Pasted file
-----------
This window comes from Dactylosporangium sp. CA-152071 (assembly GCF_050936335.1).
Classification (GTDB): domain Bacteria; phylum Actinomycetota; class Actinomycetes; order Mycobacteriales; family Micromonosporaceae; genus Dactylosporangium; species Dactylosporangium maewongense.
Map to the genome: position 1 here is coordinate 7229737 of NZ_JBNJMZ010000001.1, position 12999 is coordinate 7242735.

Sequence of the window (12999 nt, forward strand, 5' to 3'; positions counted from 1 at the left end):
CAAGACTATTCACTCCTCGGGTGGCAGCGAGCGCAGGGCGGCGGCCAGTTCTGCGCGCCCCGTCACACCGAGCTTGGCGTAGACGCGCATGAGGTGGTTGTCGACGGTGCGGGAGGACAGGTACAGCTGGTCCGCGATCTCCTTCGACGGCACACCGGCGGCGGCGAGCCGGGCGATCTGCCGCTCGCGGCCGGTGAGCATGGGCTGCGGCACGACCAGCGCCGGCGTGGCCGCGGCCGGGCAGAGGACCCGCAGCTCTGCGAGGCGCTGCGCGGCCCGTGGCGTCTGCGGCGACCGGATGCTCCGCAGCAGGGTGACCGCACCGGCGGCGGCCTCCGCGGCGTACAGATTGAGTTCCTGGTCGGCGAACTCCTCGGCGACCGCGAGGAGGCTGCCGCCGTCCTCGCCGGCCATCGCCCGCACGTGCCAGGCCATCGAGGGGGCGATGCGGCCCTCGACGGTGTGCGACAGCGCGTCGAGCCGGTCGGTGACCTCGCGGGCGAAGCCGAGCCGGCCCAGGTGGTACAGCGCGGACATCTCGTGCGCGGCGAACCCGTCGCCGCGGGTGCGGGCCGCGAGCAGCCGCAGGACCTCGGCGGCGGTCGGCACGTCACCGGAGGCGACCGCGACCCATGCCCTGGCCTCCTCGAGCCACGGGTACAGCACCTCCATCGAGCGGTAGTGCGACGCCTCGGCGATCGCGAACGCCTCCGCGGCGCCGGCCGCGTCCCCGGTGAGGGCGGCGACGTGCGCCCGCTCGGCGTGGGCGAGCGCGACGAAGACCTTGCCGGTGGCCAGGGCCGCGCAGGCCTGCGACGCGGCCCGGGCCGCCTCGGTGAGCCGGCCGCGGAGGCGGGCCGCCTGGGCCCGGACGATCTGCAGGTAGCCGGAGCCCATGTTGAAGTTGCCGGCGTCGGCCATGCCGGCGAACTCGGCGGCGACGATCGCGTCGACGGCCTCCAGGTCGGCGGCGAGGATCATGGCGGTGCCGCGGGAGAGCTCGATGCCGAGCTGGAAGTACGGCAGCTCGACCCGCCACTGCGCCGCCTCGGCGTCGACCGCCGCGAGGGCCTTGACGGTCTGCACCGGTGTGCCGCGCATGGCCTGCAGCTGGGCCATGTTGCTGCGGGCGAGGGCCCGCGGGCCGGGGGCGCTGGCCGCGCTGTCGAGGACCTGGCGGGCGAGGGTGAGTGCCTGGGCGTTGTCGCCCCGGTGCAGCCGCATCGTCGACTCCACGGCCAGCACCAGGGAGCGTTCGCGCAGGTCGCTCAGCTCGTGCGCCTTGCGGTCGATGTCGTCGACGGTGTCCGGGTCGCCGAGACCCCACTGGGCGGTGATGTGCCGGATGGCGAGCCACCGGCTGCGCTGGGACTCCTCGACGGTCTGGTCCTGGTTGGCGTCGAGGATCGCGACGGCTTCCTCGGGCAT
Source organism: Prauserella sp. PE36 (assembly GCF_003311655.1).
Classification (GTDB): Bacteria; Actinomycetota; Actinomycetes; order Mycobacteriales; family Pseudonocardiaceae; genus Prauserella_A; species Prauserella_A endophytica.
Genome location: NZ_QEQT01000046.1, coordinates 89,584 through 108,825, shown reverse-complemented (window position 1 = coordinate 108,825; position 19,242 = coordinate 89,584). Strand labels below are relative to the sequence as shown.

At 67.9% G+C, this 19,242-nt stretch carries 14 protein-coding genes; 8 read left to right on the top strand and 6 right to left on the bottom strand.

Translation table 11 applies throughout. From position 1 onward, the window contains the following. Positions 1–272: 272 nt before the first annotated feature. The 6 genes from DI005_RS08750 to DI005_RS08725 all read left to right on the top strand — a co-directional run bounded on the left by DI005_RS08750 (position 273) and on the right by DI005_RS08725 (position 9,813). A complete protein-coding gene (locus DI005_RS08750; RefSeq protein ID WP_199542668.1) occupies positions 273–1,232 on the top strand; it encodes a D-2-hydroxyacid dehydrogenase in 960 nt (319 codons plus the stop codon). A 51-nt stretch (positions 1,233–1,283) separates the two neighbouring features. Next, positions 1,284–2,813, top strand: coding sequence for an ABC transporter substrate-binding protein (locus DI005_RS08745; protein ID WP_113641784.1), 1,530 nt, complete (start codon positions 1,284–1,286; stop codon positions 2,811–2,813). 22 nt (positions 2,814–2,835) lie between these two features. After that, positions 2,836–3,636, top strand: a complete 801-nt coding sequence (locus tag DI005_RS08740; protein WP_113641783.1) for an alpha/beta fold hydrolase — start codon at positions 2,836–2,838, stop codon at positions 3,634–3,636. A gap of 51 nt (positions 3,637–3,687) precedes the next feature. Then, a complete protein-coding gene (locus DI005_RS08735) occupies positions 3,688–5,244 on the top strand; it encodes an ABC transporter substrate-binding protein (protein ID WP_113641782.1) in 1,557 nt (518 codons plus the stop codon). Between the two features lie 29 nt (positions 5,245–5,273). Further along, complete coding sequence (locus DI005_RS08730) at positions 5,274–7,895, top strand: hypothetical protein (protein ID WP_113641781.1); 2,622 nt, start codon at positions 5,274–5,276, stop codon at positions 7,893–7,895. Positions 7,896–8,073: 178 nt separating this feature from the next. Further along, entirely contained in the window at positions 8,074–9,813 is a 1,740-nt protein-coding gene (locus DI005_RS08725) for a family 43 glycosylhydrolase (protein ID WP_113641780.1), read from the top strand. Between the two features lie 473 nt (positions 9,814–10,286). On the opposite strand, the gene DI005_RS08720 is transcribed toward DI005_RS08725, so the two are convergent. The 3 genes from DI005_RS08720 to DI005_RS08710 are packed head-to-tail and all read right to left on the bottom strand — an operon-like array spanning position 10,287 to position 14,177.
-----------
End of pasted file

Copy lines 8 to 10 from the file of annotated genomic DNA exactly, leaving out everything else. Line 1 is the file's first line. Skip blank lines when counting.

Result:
Genome location: NZ_QEQT01000046.1, coordinates 89,584 through 108,825, shown reverse-complemented (window position 1 = coordinate 108,825; position 19,242 = coordinate 89,584). Strand labels below are relative to the sequence as shown.

At 67.9% G+C, this 19,242-nt stretch carries 14 protein-coding genes; 8 read left to right on the top strand and 6 right to left on the bottom strand.

Translation table 11 applies throughout. From position 1 onward, the window contains the following. Positions 1–272: 272 nt before the first annotated feature. The 6 genes from DI005_RS08750 to DI005_RS08725 all read left to right on the top strand — a co-directional run bounded on the left by DI005_RS08750 (position 273) and on the right by DI005_RS08725 (position 9,813). A complete protein-coding gene (locus DI005_RS08750; RefSeq protein ID WP_199542668.1) occupies positions 273–1,232 on the top strand; it encodes a D-2-hydroxyacid dehydrogenase in 960 nt (319 codons plus the stop codon). A 51-nt stretch (positions 1,233–1,283) separates the two neighbouring features. Next, positions 1,284–2,813, top strand: coding sequence for an ABC transporter substrate-binding protein (locus DI005_RS08745; protein ID WP_113641784.1), 1,530 nt, complete (start codon positions 1,284–1,286; stop codon positions 2,811–2,813). 22 nt (positions 2,814–2,835) lie between these two features. After that, positions 2,836–3,636, top strand: a complete 801-nt coding sequence (locus tag DI005_RS08740; protein WP_113641783.1) for an alpha/beta fold hydrolase — start codon at positions 2,836–2,838, stop codon at positions 3,634–3,636. A gap of 51 nt (positions 3,637–3,687) precedes the next feature. Then, a complete protein-coding gene (locus DI005_RS08735) occupies positions 3,688–5,244 on the top strand; it encodes an ABC transporter substrate-binding protein (protein ID WP_113641782.1) in 1,557 nt (518 codons plus the stop codon). Between the two features lie 29 nt (positions 5,245–5,273). Further along, complete coding sequence (locus DI005_RS08730) at positions 5,274–7,895, top strand: hypothetical protein (protein ID WP_113641781.1); 2,622 nt, start codon at positions 5,274–5,276, stop codon at positions 7,893–7,895. Positions 7,896–8,073: 178 nt separating this feature from the next. Further along, entirely contained in the window at positions 8,074–9,813 is a 1,740-nt protein-coding gene (locus DI005_RS08725) for a family 43 glycosylhydrolase (protein ID WP_113641780.1), read from the top strand. Between the two features lie 473 nt (positions 9,814–10,286). On the opposite strand, the gene DI005_RS08720 is transcribed toward DI005_RS08725, so the two are convergent. The 3 genes from DI005_RS08720 to DI005_RS08710 are packed head-to-tail and all read right to left on the bottom strand — an operon-like array spanning position 10,287 to position 14,177.